Interactive Investor

ii view: electronic warfare aids defence supplier Chemring

14th December 2021 11:37

Keith Bowman from interactive investor

Order book up, profits up and the dividend up. We assess prospects for this FTSE-250 constituent. 

Full-year result to 31 October

  • Revenue down 2% to £393 million
  • Adjusted operating profit up 5% to £57.5 million
  • Final dividend up 23% to 3.2p per share
  • Total dividend for the year up 23% to 4.8p per share
  • Net debt down 45% to £26.6 million

Chief executive Michael Ord said:

"Despite being another challenging year in which we have continued to operate under the restrictions of Covid-19, I am delighted with the financial and operational progress that has been made across Chemring. We have continued the process of transformation that was launched in 2019 as we build a stronger, higher quality and technology focused business. 

“Trading since the start of the current financial year has been in line with expectations. With 84% of 2022 expected revenue covered by the order book, the Board's expectations for 2022 performance are unchanged.”

ii round-up:

Defence equipment maker Chemring (LSE:CHG) today delivered operating profit in line with management expectations as it propelled the final dividend payment 23% higher to 3.2p per share. 

Despite battling a currency headwind, adjusted operating profit climbed 5% to £57.5 million, matching forecasts for between £56 million and £59.6 million, helped higher by an increase in the order book to £501 million from last year’s £476 million. 

Chemring shares moved marginally higher in UK trading, having gained by more than 60% since pandemic induced market lows back in March 2020. Shares for takeover target Meggitt (LSE:MGGT) are up by around 200%, while sector giant BAE Systems (LSE:BA.) is up by just under a quarter.

Chemring’s countermeasures and energetics products are used by military aircraft to fool ground-to-air missiles, provide cutting edge raw materials and aircraft safety components. Its electronic sensors and information business supplies products to detect biological and chemical weapons and are used in electronic warfare.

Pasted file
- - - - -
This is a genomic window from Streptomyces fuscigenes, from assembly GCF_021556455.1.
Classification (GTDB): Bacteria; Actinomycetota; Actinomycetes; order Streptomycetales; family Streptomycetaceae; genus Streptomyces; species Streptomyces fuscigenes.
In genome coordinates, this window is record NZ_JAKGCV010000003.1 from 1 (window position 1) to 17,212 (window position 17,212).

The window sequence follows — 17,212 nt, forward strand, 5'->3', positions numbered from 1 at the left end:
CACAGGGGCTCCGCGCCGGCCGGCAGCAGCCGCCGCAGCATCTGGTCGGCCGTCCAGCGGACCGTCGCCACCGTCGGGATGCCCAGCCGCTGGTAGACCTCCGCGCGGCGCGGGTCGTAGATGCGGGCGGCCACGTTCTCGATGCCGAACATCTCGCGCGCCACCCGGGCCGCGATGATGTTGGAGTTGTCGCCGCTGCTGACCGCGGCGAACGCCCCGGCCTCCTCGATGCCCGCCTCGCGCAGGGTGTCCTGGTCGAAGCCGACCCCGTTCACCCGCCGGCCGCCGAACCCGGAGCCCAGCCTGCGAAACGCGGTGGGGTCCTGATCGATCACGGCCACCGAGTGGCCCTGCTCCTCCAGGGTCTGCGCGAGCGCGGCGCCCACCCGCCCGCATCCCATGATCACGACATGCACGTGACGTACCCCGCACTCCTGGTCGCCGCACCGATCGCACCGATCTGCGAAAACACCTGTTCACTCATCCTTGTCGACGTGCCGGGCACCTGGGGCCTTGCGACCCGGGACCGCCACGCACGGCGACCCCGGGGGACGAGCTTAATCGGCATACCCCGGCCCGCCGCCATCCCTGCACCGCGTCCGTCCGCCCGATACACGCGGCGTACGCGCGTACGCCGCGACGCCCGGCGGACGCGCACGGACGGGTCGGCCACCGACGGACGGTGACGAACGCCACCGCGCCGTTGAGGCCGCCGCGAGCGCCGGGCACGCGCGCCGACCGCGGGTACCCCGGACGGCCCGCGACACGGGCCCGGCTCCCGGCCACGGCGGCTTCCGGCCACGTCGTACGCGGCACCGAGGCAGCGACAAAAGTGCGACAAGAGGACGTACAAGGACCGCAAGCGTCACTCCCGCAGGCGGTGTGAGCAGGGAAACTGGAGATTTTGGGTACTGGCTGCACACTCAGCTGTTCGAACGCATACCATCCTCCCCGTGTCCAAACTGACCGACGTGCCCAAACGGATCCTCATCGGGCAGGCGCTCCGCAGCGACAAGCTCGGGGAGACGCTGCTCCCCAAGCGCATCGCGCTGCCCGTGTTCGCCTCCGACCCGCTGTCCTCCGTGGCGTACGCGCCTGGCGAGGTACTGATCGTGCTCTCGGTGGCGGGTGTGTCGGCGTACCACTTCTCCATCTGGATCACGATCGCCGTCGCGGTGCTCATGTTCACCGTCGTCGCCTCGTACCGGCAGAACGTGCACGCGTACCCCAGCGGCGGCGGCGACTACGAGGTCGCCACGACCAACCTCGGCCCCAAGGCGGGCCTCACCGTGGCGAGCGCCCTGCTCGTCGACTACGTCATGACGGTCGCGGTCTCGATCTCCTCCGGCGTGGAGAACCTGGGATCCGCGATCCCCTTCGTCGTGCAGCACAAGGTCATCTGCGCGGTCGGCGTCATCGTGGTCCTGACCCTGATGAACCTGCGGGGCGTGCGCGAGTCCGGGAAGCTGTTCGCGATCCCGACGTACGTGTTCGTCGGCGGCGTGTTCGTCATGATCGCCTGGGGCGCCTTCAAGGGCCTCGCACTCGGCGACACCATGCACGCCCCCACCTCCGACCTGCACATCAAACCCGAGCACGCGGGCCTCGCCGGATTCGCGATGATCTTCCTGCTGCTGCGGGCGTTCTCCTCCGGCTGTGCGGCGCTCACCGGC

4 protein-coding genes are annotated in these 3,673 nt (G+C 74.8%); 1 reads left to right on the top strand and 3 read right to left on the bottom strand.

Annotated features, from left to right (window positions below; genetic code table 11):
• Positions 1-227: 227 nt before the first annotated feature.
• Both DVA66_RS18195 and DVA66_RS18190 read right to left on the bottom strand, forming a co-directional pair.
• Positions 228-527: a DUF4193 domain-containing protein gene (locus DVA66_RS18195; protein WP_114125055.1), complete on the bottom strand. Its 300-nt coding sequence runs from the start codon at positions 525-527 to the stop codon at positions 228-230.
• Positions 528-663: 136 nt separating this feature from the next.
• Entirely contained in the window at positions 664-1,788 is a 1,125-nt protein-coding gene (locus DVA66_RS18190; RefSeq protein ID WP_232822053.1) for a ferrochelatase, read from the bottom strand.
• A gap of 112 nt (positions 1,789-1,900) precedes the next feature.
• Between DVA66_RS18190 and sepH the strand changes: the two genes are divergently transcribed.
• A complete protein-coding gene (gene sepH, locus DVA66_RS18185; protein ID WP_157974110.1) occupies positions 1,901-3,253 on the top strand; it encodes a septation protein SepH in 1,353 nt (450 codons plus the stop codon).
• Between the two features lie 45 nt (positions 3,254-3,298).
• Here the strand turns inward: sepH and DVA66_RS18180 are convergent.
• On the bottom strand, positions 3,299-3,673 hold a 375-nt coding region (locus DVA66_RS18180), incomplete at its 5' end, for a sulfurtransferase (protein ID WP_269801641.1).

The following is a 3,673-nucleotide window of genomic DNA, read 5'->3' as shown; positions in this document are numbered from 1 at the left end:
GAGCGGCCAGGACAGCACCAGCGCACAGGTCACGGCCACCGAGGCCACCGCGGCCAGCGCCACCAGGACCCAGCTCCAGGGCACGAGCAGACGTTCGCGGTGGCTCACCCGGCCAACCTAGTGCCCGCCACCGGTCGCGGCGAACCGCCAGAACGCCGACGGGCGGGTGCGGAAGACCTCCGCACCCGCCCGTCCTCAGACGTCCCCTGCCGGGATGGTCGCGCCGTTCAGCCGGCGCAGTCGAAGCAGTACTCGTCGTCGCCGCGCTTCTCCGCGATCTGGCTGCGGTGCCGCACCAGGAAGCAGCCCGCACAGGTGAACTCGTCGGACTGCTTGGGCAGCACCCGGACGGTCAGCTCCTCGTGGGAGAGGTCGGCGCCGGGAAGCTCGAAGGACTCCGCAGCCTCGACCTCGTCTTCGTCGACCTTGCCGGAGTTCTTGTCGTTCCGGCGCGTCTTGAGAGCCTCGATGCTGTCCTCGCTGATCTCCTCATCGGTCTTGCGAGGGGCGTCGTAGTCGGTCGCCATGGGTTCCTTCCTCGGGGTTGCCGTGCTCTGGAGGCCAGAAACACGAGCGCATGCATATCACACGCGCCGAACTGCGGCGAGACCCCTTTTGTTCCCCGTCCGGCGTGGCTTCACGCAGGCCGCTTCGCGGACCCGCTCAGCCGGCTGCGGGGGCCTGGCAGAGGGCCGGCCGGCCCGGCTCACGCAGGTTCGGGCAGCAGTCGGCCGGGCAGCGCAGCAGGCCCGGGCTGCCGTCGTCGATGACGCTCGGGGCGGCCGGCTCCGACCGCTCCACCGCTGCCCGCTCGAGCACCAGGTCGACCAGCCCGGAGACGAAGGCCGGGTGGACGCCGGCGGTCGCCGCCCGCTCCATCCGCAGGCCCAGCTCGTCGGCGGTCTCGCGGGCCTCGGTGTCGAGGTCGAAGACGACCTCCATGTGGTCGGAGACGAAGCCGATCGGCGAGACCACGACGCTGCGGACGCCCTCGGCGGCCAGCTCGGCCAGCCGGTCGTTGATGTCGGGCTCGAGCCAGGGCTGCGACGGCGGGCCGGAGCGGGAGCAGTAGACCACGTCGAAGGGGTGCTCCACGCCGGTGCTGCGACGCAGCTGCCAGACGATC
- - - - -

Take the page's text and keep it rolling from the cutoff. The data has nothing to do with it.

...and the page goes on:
Growth in higher margin Sensors and Information products and ongoing operational improvements, particularly at its UK countermeasures site, more than offset headwinds such as delays in the US Department of Defence procurement process and various supply chain and inflationary pressures.

Order intake over the year on a currency adjusted basis rose by 3% to £448.6 million, with revenue on the same adjusted basis up 1% to £408 million. 

Management expectations for 2022 stayed unchanged. The FTSE 250 company will now target a medium-term dividend policy for a payment covered 2.5 times by underlying earnings per share. That potentially allows for payment growth given existing cover of 3.5 times.  

ii view:

Chemring makes high-technology products and provides services to the aerospace, defence and security markets. Countermeasures and energetics generate its biggest slice of sales at around two-thirds of the overall total. It employs around 2,300 people worldwide, with just over half of all its revenue made in US dollars.  

Its Roke, or security information related business within the Sensors and Information division has been gaining increasing focus. Government emphasis on cyber security, secure networks, secret cloud, artificial intelligence, data science and autonomy are all offering it opportunity. Roke delivered double digit growth in orders, revenue and underlying operating profit over the year. 

For investors, currency moves, particularly for the US dollar, can impact. Orders can be volatile, and the timing of contracts is often unpredictable. Government defence expenditure is politically easier to cut than say health or education. 

On the upside, its order book has continued to grow, along with the dividend payment. A historic dividend yield of over 1.5% is not completely derisory in an era of ultra-low interest rates, while a focus on operational efficiency and bolt-on acquisitions have also added to trading momentum. In all, and with the lines between technology, defence and security blurring and analysts calculating a fair value price per share of 386p, more speculative investors may have Chemring on their radar.

Positives: 

  • Business and geographical diversity
  • Progressive dividend payment

Negatives:

  • Defence is a volatile industry
  • Exposure to currency movements

The average rating of stock market analysts:

Strong buy

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